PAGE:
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Practice Option Report

Plan Your Next Career Move
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Whether you are looking to join an existing practice or establish a new one, it’s often helpful to create a practice option report. A practice option report is a written document that outlines your goals in both quantitative and qualitative terms. The qualitative portion of the practice option report should consider your goals and practice objectives in terms of factors that may include:

  • Desired patient demographics.
  • Preferred payment methods.
  • Geographic location of both home and practice.
  • Means of practice entry.
  • Practice philosophy.
  • Commitment to education in the areas of dentistry and business.
  • Practice characteristics (size, revenue, work hours, etc.).
  • Desired community involvement.
  • Personal and family objectives.
  • Opportunities that are available at the time.

Similarly, the quantitative portion of the practice option report should assess your various practice options against factors such as:

  • Revenue and collections.
  • Total operational costs.
  • Equipment replacement and space remodeling.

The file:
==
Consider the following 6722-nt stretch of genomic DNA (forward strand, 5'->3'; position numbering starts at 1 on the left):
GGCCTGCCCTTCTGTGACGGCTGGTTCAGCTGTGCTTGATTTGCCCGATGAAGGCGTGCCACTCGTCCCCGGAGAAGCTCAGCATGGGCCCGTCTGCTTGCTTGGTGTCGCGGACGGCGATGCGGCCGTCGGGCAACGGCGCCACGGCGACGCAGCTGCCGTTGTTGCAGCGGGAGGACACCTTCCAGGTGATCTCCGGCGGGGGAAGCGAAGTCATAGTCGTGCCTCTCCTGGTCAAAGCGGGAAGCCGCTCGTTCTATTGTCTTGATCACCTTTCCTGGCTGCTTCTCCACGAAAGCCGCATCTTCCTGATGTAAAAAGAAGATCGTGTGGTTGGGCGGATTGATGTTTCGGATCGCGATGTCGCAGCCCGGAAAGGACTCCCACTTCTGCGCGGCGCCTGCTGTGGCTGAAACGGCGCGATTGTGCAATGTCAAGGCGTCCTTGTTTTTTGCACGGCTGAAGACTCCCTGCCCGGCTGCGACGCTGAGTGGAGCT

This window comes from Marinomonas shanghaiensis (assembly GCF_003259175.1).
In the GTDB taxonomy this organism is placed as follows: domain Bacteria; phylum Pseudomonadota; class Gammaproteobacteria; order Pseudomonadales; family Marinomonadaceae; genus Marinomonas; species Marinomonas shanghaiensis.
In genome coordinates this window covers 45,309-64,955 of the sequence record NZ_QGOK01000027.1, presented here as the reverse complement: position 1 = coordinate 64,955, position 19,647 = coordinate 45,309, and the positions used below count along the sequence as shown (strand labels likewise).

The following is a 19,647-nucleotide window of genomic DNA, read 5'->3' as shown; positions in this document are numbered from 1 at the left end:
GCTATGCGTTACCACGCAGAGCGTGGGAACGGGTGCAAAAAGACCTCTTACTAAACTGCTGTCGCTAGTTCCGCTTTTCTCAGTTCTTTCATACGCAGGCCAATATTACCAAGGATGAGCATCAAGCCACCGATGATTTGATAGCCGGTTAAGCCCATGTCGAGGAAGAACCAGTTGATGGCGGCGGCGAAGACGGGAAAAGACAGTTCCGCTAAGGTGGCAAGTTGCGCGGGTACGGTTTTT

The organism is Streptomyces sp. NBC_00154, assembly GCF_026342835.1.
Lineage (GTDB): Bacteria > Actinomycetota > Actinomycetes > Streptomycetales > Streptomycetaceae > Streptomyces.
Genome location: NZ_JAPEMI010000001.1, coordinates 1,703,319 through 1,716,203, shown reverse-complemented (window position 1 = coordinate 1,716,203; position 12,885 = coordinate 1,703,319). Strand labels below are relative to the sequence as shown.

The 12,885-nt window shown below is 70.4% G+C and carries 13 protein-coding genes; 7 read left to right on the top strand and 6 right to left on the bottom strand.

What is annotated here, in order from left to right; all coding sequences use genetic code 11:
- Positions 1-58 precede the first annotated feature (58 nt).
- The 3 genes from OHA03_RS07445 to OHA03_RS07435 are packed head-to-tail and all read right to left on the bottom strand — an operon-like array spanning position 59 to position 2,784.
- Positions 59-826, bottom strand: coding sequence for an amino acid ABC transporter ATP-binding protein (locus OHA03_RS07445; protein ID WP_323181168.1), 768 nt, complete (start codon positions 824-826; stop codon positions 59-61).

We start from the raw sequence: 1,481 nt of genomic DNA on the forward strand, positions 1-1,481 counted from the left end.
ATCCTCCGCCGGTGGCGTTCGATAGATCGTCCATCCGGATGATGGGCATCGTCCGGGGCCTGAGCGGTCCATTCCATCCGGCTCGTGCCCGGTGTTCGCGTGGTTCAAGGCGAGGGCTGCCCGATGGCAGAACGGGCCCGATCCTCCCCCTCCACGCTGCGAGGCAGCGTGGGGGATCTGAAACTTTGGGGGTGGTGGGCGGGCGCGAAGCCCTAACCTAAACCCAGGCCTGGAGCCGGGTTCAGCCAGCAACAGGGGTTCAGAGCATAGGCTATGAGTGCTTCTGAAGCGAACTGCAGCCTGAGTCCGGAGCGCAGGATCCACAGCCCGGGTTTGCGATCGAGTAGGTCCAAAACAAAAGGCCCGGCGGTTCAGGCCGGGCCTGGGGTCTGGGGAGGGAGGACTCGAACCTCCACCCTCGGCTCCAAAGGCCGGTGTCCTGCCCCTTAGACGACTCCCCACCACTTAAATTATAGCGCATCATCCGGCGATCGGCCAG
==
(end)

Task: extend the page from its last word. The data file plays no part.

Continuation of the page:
• Debt repayment, both practice and personal.
  • Owner versus associate compensation.
  • Retirement plan costs.
  • Taxes.
  • Personal expenses.Cash reserve.Net income.

Like any formal business plan, a practice option report should be considered seriously and may take substantial time and effort to complete. Once completed, however, it will provide you with a reference point to help you assess your progress toward goals and objectives. You can also keep it updated to serve as a framework for your ongoing strategic planning.

A new downloadable e-book available for free from the ADA Center for Professional Success, Joining and Leaving the Dental Practice (3rd ed.), by William P. Prescott, Esq., EMBA, includes detailed information on creating practice option reports, as well as other important business, legal and tax planning issues of practice entry and succession.

No matter what career path you choose, planning ahead and knowing the right questions to ask will pay off in the long run.

This article is provided by the ADA Center for Professional Success. The Center is an interactive web portal that provides practice management content and decision support tools with the goal of helping members practice successfully, learn conveniently and live well. Visit the Center at Success.ADA.org.

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